determining an adjustment distance based on the difference between the number of cycles measured and the desired number of cycles; and
repositioning said ramp by the adjustment distance.
15. A method to self-servo write a rotatable media in a data storage device having a ramp and an actuator connected with a head, comprising:
positioning said head over said rotating media such that said actuator does not contact said ramp;
reading a servo pattern on said rotating media using said head;
measuring a metric while reading the servo pattern;
moving said actuator toward a center of said rotating media so that said actuator contacts an inner hard stop;
moving said actuator such that said head moves toward an outer edge of said rotating media;
measuring a plurality of cycles as said head moves from the inner hard stop toward an outer edge of said rotating media;
determining a position of the ramp by detecting a change in a metric, which metric changes as the actuator contacts the ramp;
determining a number of cycles measured between the inner hard stop and the position of the ramp;
determining a desirable data region based on the number of cycles measured; and
writing a set of tracks on said rotating media using said head.
16. The method of claim 15, wherein the metric is a bias force.
17. The method of claim 16, wherein the change is a severe drop.
18. The method of claim 15, wherein the metric is an automatic gain control level.
19. The method of claim 18, wherein the change is a sharp increase.
20. The method of claim 15, wherein the data region begins a first buffer distance toward the center of the rotating media from the position of the ramp, and ends a second buffer distance toward the outer edge of the rotating media from the inner crash stop.
21. The method of claim 15, wherein the servo pattern is one of a media written pattern and a printed media pattern.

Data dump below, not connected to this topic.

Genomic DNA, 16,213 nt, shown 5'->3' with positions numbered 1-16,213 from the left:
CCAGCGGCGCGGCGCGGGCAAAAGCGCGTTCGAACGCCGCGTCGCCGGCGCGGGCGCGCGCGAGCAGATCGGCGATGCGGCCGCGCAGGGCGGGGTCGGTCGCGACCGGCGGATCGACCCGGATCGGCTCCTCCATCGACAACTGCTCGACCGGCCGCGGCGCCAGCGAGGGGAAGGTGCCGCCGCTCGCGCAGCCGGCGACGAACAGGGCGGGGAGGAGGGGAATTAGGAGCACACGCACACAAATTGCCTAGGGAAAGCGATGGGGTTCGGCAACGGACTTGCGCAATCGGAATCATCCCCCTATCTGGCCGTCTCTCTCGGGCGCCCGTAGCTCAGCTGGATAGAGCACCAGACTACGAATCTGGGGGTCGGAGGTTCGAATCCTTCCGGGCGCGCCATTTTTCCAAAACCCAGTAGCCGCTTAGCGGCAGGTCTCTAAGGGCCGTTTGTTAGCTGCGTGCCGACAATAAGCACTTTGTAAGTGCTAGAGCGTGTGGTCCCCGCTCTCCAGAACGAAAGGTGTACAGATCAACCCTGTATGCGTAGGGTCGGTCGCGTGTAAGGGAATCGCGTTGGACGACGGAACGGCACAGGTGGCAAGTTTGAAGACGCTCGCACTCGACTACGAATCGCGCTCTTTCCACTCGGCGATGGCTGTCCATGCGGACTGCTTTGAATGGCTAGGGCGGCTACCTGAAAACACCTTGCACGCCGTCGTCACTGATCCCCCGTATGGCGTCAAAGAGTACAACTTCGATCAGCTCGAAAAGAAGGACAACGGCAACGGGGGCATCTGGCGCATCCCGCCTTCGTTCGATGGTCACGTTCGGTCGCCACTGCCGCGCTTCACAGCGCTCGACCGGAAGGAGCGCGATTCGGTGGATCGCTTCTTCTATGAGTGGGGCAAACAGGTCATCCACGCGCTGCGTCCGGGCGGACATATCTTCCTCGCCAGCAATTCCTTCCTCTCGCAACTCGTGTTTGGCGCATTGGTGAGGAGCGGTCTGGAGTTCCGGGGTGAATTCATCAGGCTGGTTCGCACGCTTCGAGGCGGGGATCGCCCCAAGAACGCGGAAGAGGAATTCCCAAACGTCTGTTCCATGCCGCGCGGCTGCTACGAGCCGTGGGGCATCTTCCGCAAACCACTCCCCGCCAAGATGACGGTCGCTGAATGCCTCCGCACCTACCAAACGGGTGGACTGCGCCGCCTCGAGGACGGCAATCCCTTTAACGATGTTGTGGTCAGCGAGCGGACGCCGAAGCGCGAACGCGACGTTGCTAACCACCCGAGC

22. The method of claim 15, wherein the set of tracks is written within the data region.
23. The method of claim 22, wherein the set of tracks is predefined so that a size of the data region defines a track density.
24. The method of claim 15, wherein the set of tracks is written between the position of said ramp and the data region, and a portion of the desirable data region.
25. The method of claim 24, further comprising:
unloading said head from close proximity to said rotating media so that said actuator contacts said ramp;
loading said head onto said rotating media;
acquiring a track;
reading the servo pattern on said rotating media using said head;
measuring the metric while reading the servo pattern;
adjusting said actuator such that said head moves toward an outer edge of said rotating media;
measuring a plurality of cycles as said head moves from the acquired track toward an outer edge of said rotating media;
determining the position of the ramp by detecting a change in a metric, which metric changes as the actuator contacts the ramp,
determining the number of cycles measured between the acquired track and the position of the ramp;
determining a first user track; and
writing a final set of tracks on said rotating media using said head.
26. The method of claim 25, wherein the final set of tracks is written between the position of said ramp and the data region, and a portion of the data region.
27. A method to determine a data stroke for a rotatable media in a data storage device having an actuator and a ramp, the rotatable media having a pattern disposed on a surface of the rotatable media, the method comprising:
self-servo writing a servo pattern on the surface based on the pattern;
wherein the self-servo writing includes removing eccentricity from the arrangement of the servo pattern on the surface;
positioning a head connected with said actuator over the rotatable media such that said actuator does not contact said ramp;
reading the servo pattern disposed on said rotating media using said head;
measuring a metric while reading the servo pattern;
adjusting said actuator such that the head moves toward an outer edge of the rotating media;
detecting a change in the metric, which metric changes as the actuator contacts the ramp;
adjusting said actuator such that the head moves toward an inner diameter of the rotating media;
detecting a change in the metric, which metric changes as the actuator contacts an inner crash stop; and
determining the data stroke based on a location of the ramp and a location of the inner crash stop.
Description
CLAIM OF PRIORITY

This application claims priority to U.S. Provisional Patent Application No. 60/533,292 entitled “Method for Optimizing Track Spacing Across a Stroke” by Raghu Gururangan and Fernando Zayas, filed Dec. 30, 2003, and U.S. Provisional Patent Application No. 60/533,454 entitled “System for Optimizing Track Spacing Across a Stroke” by Raghu Gururangan and Fernando Zayas, filed Dec. 30, 2003, both incorporated herein by reference.